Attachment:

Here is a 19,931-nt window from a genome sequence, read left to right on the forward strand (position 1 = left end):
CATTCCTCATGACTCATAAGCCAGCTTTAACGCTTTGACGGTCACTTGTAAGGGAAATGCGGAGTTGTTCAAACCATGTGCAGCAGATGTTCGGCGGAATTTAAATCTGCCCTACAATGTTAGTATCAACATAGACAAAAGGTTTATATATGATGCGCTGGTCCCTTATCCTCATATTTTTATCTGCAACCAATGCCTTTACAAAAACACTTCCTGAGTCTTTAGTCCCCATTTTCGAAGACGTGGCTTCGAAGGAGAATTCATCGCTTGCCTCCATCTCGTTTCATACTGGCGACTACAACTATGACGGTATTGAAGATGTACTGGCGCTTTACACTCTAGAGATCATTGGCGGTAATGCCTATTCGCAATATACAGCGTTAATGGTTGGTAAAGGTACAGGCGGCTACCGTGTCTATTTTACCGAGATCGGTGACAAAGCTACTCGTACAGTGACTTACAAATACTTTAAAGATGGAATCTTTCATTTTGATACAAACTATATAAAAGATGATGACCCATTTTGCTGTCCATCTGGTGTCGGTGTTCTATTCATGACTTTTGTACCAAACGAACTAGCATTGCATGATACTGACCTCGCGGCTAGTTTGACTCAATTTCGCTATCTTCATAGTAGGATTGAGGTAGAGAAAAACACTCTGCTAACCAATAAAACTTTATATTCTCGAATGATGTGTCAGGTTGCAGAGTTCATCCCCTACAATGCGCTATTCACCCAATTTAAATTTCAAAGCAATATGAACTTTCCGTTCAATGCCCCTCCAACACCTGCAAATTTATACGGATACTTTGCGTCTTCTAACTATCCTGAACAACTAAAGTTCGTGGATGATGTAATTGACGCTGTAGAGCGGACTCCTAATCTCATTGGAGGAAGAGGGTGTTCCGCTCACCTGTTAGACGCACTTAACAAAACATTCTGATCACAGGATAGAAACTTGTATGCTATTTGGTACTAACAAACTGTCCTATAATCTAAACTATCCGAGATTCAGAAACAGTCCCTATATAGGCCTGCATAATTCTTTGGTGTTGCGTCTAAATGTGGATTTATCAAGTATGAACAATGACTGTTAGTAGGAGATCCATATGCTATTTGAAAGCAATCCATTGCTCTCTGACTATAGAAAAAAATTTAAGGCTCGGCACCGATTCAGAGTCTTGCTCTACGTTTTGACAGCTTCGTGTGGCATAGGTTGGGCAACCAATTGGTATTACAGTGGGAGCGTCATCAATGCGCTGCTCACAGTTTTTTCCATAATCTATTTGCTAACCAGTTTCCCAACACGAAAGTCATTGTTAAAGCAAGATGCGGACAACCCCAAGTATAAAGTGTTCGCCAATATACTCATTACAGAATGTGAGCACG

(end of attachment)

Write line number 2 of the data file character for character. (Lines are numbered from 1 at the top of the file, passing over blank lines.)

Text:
CATTCCTCATGACTCATAAGCCAGCTTTAACGCTTTGACGGTCACTTGTAAGGGAAATGCGGAGTTGTTCAAACCATGTGCAGCAGATGTTCGGCGGAATTTAAATCTGCCCTACAATGTTAGTATCAACATAGACAAAAGGTTTATATATGATGCGCTGGTCCCTTATCCTCATATTTTTATCTGCAACCAATGCCTTTACAAAAACACTTCCTGAGTCTTTAGTCCCCATTTTCGAAGACGTGGCTTCGAAGGAGAATTCATCGCTTGCCTCCATCTCGTTTCATACTGGCGACTACAACTATGACGGTATTGAAGATGTACTGGCGCTTTACACTCTAGAGATCATTGGCGGTAATGCCTATTCGCAATATACAGCGTTAATGGTTGGTAAAGGTACAGGCGGCTACCGTGTCTATTTTACCGAGATCGGTGACAAAGCTACTCGTACAGTGACTTACAAATACTTTAAAGATGGAATCTTTCATTTTGATACAAACTATATAAAAGATGATGACCCATTTTGCTGTCCATCTGGTGTCGGTGTTCTATTCATGACTTTTGTACCAAACGAACTAGCATTGCATGATACTGACCTCGCGGCTAGTTTGACTCAATTTCGCTATCTTCATAGTAGGATTGAGGTAGAGAAAAACACTCTGCTAACCAATAAAACTTTATATTCTCGAATGATGTGTCAGGTTGCAGAGTTCATCCCCTACAATGCGCTATTCACCCAATTTAAATTTCAAAGCAATATGAACTTTCCGTTCAATGCCCCTCCAACACCTGCAAATTTATACGGATACTTTGCGTCTTCTAACTATCCTGAACAACTAAAGTTCGTGGATGATGTAATTGACGCTGTAGAGCGGACTCCTAATCTCATTGGAGGAAGAGGGTGTTCCGCTCACCTGTTAGACGCACTTAACAAAACATTCTGATCACAGGATAGAAACTTGTATGCTATTTGGTACTAACAAACTGTCCTATAATCTAAACTATCCGAGATTCAGAAACAGTCCCTATATAGGCCTGCATAATTCTTTGGTGTTGCGTCTAAATGTGGATTTATCAAGTATGAACAATGACTGTTAGTAGGAGATCCATATGCTATTTGAAAGCAATCCATTGCTCTCTGACTATAGAAAAAAATTTAAGGCTCGGCACCGATTCAGAGTCTTGCTCTACGTTTTGACAGCTTCGTGTGGCATAGGTTGGGCAACCAATTGGTATTACAGTGGGAGCGTCATCAATGCGCTGCTCACAGTTTTTTCCATAATCTATTTGCTAACCAGTTTCCCAACACGAAAGTCATTGTTAAAGCAAGATGCGGACAACCCCAAGTATAAAGTGTTCGCCAATATACTCATTACAGAATGTGAGCACG